By Michelle Peel
There is always potential for the unexpected to happen, and it’s important to be prepared when it does. Sometimes that means training for situations you hope you never have to face.
Such was the case for first responders at a grain-bin rescue training sponsored by Lapeer County Farm Bureau March 26.
More and more grain bins are going up on farms as producers tap every resource for maxing profit margins. Storing grain on the farm helps growers take advantage of markets at their most profitable, but there’s a risk that goes beyond market volatility.
Purdue University’s Agricultural Safety and Health Program 2021 Summary of U.S. Agricultural Confined Space-Related Injuries and Fatalities found no fewer than 56 confined-space incidents documented on farms last year, almost 30 of them were entrapments related to grain storage and handling. Many more cases likely go unreported if outside help isn’t needed.
In Lapeer County a conversation over pancakes at a fire department fundraiser got the ball rolling with the North Branch Township Fire Department. Its training coordinator answered an immediate ‘yes’ when asked if local first responders would be interested in a grain-bin rescue training if Farm Bureau sponsored it.
So Mackenzie Delong, a Promotion & Education volunteer, set to work by contacting the Safety and Technical Rescue Association (SATRA), a Livonia-based organization specializing in tactical rescues and trainings.
When last-minute obstacles threatened to derail the training — like needing an indoor location with at least a 20-foot ceiling — Farm Bureau members called upon their contacts in the community for assistance. Soon enough they’d found a location, secured corn to fill the grain-bin simulator, and coordinated with the county road commission to ensure frost law restrictions were met.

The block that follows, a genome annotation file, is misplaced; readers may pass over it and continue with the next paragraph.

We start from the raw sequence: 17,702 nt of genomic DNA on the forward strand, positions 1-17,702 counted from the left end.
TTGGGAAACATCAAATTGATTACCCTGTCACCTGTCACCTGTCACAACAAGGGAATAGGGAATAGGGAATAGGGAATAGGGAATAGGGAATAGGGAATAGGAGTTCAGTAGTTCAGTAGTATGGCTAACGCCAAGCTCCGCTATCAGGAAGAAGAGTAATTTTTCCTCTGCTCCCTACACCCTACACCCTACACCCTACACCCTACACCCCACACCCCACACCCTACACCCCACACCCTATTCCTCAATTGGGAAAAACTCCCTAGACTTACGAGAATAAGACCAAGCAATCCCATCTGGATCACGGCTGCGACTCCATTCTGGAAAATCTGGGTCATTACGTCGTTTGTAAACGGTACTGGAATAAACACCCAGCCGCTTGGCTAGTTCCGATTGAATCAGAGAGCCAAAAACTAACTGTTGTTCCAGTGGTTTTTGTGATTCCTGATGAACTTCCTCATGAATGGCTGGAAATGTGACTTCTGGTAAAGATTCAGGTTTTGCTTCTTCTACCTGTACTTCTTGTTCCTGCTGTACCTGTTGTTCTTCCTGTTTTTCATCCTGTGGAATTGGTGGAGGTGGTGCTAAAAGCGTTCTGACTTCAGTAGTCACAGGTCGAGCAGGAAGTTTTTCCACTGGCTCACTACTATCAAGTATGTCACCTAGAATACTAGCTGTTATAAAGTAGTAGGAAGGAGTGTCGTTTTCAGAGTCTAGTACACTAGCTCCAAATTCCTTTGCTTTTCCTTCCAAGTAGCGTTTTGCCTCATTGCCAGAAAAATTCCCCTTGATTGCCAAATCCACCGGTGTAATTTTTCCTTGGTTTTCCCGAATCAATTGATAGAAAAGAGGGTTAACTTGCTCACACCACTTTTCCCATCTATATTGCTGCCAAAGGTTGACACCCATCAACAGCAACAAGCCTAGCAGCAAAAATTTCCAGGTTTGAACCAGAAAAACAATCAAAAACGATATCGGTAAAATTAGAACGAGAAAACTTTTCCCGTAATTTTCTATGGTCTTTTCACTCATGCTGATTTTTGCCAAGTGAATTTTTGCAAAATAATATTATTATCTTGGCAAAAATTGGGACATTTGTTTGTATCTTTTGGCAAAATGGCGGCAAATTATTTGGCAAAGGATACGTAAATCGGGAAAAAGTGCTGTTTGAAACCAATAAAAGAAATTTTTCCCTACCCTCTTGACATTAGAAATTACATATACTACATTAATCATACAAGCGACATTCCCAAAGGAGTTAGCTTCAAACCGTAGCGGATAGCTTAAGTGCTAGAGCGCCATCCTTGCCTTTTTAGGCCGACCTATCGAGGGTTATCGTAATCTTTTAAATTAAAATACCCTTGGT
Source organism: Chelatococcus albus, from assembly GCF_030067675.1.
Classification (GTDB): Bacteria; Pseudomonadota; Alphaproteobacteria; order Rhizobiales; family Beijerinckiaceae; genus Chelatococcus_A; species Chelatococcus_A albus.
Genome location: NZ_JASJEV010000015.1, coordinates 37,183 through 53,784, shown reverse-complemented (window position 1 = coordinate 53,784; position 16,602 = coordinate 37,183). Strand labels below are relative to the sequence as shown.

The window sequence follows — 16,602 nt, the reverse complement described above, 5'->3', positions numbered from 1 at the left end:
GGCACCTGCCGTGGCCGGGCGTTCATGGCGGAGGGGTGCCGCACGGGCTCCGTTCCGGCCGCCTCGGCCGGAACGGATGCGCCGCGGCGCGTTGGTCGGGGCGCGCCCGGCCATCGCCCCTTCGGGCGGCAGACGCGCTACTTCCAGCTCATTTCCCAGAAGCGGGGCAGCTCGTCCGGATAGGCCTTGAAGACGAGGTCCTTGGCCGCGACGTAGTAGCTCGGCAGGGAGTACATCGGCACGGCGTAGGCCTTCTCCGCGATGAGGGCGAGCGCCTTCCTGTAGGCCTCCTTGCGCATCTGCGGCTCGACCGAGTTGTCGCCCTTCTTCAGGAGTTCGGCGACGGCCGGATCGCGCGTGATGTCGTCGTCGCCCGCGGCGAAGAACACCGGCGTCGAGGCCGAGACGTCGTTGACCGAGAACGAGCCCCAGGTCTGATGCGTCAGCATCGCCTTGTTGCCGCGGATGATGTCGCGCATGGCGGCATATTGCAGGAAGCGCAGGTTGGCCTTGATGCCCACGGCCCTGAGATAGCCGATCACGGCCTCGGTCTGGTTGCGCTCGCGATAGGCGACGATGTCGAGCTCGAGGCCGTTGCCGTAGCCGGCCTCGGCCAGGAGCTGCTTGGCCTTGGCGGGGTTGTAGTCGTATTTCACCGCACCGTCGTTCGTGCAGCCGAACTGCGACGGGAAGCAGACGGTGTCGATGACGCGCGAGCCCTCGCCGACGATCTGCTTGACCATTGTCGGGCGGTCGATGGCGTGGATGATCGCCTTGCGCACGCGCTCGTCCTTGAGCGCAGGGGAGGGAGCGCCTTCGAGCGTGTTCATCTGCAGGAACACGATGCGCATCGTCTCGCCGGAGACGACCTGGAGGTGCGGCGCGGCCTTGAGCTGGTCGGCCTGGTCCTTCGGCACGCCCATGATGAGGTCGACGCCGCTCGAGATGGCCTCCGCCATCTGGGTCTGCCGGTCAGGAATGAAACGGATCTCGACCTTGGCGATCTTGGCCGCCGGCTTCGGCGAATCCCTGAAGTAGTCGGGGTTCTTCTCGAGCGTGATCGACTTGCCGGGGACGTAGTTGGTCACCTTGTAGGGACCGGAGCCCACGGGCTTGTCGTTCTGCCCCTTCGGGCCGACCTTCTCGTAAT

(The SATRA trainer commented, “Wow, you guys are good — you’d be impressive in a real emergency!”)
SATRA brought in a grain-bin entrapment simulation trailer, leading the classroom and practical exercises taught by professional firefighters. Participants from five fire departments from two counties, plus Lapeer County EMS, learned about grain-bin issues, Occupational Health and Safety Administration (OSHA) standards, air monitoring and related topics.
They practiced key practical skills including rope and harness work and rescue procedures.
The response from the training was overwhelmingly positive, with firefighters asking for another countywide training to be planned. Several may attend a multi-day Mid-Michigan Safety Training offered by SATRA, with Lapeer County Farm Bureau pledging financial support for firefighters and first responders to attend trainings that can be used on farms — all hoping these skills will never be needed.
Michelle Peel is Promotion & Education chair for the Lapeer County Farm Bureau.